TACCLE3 - Coding


The demand for ICT professionals continues to grow.  European Commission estimates that there will be 700 000 unfilled vacancies for ICT practitioners in the EU by the year 2016. Of all job vacancies in ICT, computer programmers are the most in demand. Despite this skills shortage, there has been a limited response from the European education system. Estonia has already introduced computer programming for all ages across the school curriculum, Denmark partially so. Others are about to introduce it (such as England in 2014) and others are considering it (e.g Finland, Ireland). In other countries, whilst not part of the compulsory curriculum, there are agencies and individual teachers who are trying to introduce programming into the classroom. It seems inevitable is that all member states must surely move in this direction if they are to meet the skills demands of the European economy. The biggest problem we face is a desperate shortage of teachers. Mathematics and computer-science graduates generally choose more lucrative trades; the humanities and social-science graduates who will find themselves teaching coding will need plenty of support as will the primary teachers. 

The project aims are: 

  • To encourage and support teachers to introduce coding, programming and / or computational thinking as part of the curriculum in the 4 – 14 classroom to better equip pupils to develop the skills needed by the European labour market.
  • To broaden teachers' digital skills base and enhance their professional competence 
  • To show how entrepreneurial skills can be developed and integrated with programming skills

The project objectives are:

  • To produce an online support package of ideas, activities, materials and downloadable resources for teachers who are teaching coding or programming or who want to.
  • To provide CPD courses in a variety of formats and a template and materials for local delivery.
  • To establish a dialogue between teachers and programmers, teachers and resource producers, teachers and organisations involved in teaching coding and to act as an agency for exchanges of curricula, ideas and practice.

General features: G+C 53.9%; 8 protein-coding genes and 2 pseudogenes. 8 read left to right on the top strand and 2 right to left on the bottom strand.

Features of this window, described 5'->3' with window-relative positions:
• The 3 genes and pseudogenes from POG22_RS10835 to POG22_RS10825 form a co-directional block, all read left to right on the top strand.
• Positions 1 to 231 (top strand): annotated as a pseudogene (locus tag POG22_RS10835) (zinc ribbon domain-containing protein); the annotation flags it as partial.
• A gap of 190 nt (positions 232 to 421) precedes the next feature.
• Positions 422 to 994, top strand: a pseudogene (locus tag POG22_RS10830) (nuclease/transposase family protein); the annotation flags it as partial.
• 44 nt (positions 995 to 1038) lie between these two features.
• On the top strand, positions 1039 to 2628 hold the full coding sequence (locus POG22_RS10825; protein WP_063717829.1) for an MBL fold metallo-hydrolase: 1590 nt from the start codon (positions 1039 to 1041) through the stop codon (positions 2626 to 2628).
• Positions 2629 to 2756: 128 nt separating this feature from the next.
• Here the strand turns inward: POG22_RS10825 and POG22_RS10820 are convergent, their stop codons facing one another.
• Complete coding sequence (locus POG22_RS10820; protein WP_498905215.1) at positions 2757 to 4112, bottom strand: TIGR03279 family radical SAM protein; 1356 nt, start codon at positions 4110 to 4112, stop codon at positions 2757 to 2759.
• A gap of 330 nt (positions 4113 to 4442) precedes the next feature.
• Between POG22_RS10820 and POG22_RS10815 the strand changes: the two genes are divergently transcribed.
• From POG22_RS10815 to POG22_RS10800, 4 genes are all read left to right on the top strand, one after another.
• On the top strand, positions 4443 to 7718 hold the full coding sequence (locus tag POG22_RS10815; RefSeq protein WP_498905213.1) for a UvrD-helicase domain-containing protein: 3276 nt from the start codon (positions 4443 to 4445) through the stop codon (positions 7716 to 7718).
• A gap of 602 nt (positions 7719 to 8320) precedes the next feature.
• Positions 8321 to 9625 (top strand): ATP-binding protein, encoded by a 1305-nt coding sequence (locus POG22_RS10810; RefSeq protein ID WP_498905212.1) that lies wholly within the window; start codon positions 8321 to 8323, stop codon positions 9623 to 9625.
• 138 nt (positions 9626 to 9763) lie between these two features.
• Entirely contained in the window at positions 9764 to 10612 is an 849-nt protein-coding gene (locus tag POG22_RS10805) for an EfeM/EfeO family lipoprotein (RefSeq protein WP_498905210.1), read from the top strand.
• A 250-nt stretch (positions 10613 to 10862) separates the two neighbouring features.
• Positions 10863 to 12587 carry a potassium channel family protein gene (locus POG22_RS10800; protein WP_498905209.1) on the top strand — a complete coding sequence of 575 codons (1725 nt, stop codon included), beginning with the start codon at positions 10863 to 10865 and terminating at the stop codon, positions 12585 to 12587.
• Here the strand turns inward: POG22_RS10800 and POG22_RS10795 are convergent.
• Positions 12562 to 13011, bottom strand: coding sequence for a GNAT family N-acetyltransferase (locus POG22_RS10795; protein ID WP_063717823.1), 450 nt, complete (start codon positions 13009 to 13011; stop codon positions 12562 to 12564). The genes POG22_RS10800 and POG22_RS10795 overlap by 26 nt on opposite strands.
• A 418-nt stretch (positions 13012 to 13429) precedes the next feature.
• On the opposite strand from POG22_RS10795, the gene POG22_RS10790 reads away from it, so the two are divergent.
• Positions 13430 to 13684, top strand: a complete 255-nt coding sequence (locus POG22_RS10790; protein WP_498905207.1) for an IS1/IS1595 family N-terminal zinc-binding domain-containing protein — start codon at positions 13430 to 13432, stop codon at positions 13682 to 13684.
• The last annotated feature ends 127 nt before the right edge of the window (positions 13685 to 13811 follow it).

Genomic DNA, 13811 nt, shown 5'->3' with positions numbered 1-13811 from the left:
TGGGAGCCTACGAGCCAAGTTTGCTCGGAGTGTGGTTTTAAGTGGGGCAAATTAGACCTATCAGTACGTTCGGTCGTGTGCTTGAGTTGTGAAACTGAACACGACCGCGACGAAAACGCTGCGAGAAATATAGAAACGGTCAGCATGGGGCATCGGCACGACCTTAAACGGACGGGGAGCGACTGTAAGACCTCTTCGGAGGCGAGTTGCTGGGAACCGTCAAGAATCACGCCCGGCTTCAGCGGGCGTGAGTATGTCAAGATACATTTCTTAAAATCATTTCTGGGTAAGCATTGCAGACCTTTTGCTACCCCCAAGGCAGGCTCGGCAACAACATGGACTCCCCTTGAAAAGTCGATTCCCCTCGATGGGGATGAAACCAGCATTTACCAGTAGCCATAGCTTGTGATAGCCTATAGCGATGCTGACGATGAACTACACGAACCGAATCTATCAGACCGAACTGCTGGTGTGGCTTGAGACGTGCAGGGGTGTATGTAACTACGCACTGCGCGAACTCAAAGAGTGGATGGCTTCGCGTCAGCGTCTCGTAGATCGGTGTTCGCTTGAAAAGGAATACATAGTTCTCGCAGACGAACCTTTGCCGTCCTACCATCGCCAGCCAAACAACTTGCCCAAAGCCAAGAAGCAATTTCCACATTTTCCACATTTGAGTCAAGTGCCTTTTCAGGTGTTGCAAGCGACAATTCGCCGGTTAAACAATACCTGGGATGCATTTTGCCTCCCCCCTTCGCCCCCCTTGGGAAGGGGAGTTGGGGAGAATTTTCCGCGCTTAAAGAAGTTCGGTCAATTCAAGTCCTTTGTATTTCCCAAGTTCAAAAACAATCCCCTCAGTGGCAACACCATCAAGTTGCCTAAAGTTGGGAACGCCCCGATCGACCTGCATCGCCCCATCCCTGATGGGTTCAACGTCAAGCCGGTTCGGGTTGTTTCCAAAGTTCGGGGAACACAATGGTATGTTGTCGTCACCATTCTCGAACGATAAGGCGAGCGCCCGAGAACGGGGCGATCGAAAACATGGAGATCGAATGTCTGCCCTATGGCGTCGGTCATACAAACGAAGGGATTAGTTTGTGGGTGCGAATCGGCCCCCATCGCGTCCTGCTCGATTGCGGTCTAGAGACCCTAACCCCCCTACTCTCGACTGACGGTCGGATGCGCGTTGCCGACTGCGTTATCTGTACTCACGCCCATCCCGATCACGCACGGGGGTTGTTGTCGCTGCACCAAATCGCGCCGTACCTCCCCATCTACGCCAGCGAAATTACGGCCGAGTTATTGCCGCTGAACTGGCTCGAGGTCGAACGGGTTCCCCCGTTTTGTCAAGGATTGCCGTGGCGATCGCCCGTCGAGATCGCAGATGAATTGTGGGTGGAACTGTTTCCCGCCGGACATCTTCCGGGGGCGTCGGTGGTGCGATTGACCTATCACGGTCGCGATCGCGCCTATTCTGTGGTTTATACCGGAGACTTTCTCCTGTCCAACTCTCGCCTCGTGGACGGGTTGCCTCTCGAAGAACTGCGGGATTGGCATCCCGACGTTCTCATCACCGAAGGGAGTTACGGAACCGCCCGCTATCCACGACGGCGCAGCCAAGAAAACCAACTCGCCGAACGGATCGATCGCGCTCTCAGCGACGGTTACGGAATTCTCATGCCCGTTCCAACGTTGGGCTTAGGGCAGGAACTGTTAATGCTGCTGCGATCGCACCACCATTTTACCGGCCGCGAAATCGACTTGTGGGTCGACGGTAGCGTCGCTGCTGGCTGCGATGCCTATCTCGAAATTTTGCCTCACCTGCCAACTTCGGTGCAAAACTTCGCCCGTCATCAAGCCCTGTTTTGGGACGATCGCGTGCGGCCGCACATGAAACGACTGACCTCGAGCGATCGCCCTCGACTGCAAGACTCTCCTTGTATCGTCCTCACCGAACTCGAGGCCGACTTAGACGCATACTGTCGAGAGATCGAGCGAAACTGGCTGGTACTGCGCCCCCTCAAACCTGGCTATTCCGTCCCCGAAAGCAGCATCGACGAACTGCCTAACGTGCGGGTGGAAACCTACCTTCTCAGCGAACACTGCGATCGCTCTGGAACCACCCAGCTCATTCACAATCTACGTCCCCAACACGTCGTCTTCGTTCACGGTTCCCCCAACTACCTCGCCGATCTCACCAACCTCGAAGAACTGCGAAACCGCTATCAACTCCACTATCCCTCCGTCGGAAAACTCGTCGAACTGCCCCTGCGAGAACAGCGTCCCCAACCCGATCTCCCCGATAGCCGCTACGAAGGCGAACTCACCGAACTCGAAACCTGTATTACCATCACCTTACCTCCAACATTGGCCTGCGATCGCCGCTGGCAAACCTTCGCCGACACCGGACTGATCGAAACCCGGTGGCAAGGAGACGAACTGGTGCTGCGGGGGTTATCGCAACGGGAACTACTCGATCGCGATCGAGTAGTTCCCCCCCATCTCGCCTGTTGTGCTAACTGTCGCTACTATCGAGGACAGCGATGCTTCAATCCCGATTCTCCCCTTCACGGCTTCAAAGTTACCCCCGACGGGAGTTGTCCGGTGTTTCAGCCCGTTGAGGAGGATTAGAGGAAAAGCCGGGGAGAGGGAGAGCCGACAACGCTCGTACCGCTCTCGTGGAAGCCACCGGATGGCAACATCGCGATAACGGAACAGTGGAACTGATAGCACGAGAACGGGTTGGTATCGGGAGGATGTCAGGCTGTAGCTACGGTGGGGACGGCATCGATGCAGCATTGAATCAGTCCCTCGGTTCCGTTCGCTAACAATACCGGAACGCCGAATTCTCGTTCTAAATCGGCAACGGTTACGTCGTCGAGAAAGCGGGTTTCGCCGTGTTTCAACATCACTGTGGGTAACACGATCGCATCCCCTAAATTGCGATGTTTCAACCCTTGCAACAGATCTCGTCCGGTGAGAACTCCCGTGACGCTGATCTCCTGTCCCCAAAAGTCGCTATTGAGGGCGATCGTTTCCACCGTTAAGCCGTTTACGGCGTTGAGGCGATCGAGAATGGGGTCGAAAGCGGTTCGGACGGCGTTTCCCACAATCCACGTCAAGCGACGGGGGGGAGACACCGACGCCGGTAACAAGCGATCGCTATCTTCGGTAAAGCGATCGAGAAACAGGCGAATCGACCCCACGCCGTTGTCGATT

The project will:

  • Develop a website of activities and ideas that teachers can use in the classroom to teach children about coding and programming. These will support diverse curricula across member states and, where there is no formal curriculum, support individual schools and teachers who want to introduce computing / informatics / programming etc in their own practice.
  • Develop some affordable resource kits that can be downloaded or for which instructions for making them can be provided online. This could result in selling the resource kits after the project as part of the exploitation and sustainability.
  • Design and pilot some staff development opportunities and learning resources for teachers who are total newcomers to programming.
  • Stimulate a positive attitute towards STEM with young children
  • Test and evaluate existing resources such as the range of software currently available to help children develop programming skills.
  • Explore and follow up existing research and projects addressing this issue (e.g work on Tangible User Interface for children.)
  • Enter into policy dialogue and inform policy in countries around issues concerning the teaching and learning of programming in schools


  • HET GEMEENSCHAPSONDERWIJS (Belgium, co-ordinator)
  • Pontydysgu Ltd (UK)
  • Scholengroep 1 Antwerpen (Belgium)
  • The Karlsruhe Institute of Technology (Germany)
  • The Information Technology Foundation for Education HITSA (Estonia)
  • University of Tallinn (Estonia)
  • University of Salamanca (Spain)
  • Aalto University (Finland)


Erasmus+ KA2 Strategic Partnerships, 279 940 € (UEF share 25 431 €), 2015-2017


Dr. Ilkka Jormanainen, ilkka.jormanainen (at) uef.fi